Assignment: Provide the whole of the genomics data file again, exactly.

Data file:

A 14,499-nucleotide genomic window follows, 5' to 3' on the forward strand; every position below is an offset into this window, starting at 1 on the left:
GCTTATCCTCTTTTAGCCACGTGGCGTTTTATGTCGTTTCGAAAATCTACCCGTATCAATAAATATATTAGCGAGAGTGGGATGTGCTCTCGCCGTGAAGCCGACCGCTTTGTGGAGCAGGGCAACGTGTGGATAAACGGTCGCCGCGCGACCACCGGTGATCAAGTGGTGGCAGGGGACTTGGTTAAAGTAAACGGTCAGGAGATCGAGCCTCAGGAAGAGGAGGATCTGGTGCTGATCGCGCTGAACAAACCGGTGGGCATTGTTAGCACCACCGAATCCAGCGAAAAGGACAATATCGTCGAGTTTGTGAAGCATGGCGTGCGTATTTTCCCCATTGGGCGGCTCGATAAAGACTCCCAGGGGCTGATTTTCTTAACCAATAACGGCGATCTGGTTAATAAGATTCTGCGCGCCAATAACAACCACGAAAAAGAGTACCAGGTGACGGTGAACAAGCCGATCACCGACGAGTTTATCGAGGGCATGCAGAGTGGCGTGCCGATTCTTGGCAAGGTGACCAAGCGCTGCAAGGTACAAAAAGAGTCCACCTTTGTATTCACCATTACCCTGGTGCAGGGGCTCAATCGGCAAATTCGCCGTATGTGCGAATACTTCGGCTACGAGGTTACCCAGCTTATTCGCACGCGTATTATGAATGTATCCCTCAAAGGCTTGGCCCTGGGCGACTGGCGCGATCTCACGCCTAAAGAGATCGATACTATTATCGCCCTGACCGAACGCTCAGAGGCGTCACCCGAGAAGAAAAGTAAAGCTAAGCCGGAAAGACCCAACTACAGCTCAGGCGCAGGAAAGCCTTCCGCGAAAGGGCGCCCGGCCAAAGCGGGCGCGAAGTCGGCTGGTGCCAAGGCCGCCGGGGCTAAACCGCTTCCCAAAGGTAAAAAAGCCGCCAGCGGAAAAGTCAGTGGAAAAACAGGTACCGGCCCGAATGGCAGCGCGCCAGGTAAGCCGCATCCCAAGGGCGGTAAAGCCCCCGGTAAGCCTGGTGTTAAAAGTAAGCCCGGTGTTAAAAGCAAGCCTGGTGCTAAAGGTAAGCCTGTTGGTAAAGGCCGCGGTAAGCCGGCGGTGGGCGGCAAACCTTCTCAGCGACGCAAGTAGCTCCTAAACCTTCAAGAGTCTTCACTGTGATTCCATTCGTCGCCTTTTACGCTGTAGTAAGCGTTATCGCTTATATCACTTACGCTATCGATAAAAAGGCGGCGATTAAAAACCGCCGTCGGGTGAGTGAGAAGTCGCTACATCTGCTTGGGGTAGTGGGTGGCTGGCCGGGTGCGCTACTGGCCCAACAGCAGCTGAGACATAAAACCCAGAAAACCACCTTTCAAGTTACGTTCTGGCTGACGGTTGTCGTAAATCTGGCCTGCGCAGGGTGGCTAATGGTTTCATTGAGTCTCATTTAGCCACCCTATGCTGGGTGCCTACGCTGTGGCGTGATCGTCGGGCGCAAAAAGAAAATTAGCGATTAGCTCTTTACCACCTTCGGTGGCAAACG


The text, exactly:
A 14,499-nucleotide genomic window follows, 5' to 3' on the forward strand; every position below is an offset into this window, starting at 1 on the left:
GCTTATCCTCTTTTAGCCACGTGGCGTTTTATGTCGTTTCGAAAATCTACCCGTATCAATAAATATATTAGCGAGAGTGGGATGTGCTCTCGCCGTGAAGCCGACCGCTTTGTGGAGCAGGGCAACGTGTGGATAAACGGTCGCCGCGCGACCACCGGTGATCAAGTGGTGGCAGGGGACTTGGTTAAAGTAAACGGTCAGGAGATCGAGCCTCAGGAAGAGGAGGATCTGGTGCTGATCGCGCTGAACAAACCGGTGGGCATTGTTAGCACCACCGAATCCAGCGAAAAGGACAATATCGTCGAGTTTGTGAAGCATGGCGTGCGTATTTTCCCCATTGGGCGGCTCGATAAAGACTCCCAGGGGCTGATTTTCTTAACCAATAACGGCGATCTGGTTAATAAGATTCTGCGCGCCAATAACAACCACGAAAAAGAGTACCAGGTGACGGTGAACAAGCCGATCACCGACGAGTTTATCGAGGGCATGCAGAGTGGCGTGCCGATTCTTGGCAAGGTGACCAAGCGCTGCAAGGTACAAAAAGAGTCCACCTTTGTATTCACCATTACCCTGGTGCAGGGGCTCAATCGGCAAATTCGCCGTATGTGCGAATACTTCGGCTACGAGGTTACCCAGCTTATTCGCACGCGTATTATGAATGTATCCCTCAAAGGCTTGGCCCTGGGCGACTGGCGCGATCTCACGCCTAAAGAGATCGATACTATTATCGCCCTGACCGAACGCTCAGAGGCGTCACCCGAGAAGAAAAGTAAAGCTAAGCCGGAAAGACCCAACTACAGCTCAGGCGCAGGAAAGCCTTCCGCGAAAGGGCGCCCGGCCAAAGCGGGCGCGAAGTCGGCTGGTGCCAAGGCCGCCGGGGCTAAACCGCTTCCCAAAGGTAAAAAAGCCGCCAGCGGAAAAGTCAGTGGAAAAACAGGTACCGGCCCGAATGGCAGCGCGCCAGGTAAGCCGCATCCCAAGGGCGGTAAAGCCCCCGGTAAGCCTGGTGTTAAAAGTAAGCCCGGTGTTAAAAGCAAGCCTGGTGCTAAAGGTAAGCCTGTTGGTAAAGGCCGCGGTAAGCCGGCGGTGGGCGGCAAACCTTCTCAGCGACGCAAGTAGCTCCTAAACCTTCAAGAGTCTTCACTGTGATTCCATTCGTCGCCTTTTACGCTGTAGTAAGCGTTATCGCTTATATCACTTACGCTATCGATAAAAAGGCGGCGATTAAAAACCGCCGTCGGGTGAGTGAGAAGTCGCTACATCTGCTTGGGGTAGTGGGTGGCTGGCCGGGTGCGCTACTGGCCCAACAGCAGCTGAGACATAAAACCCAGAAAACCACCTTTCAAGTTACGTTCTGGCTGACGGTTGTCGTAAATCTGGCCTGCGCAGGGTGGCTAATGGTTTCATTGAGTCTCATTTAGCCACCCTATGCTGGGTGCCTACGCTGTGGCGTGATCGTCGGGCGCAAAAAGAAAATTAGCGATTAGCTCTTTACCACCTTCGGTGGCAAACG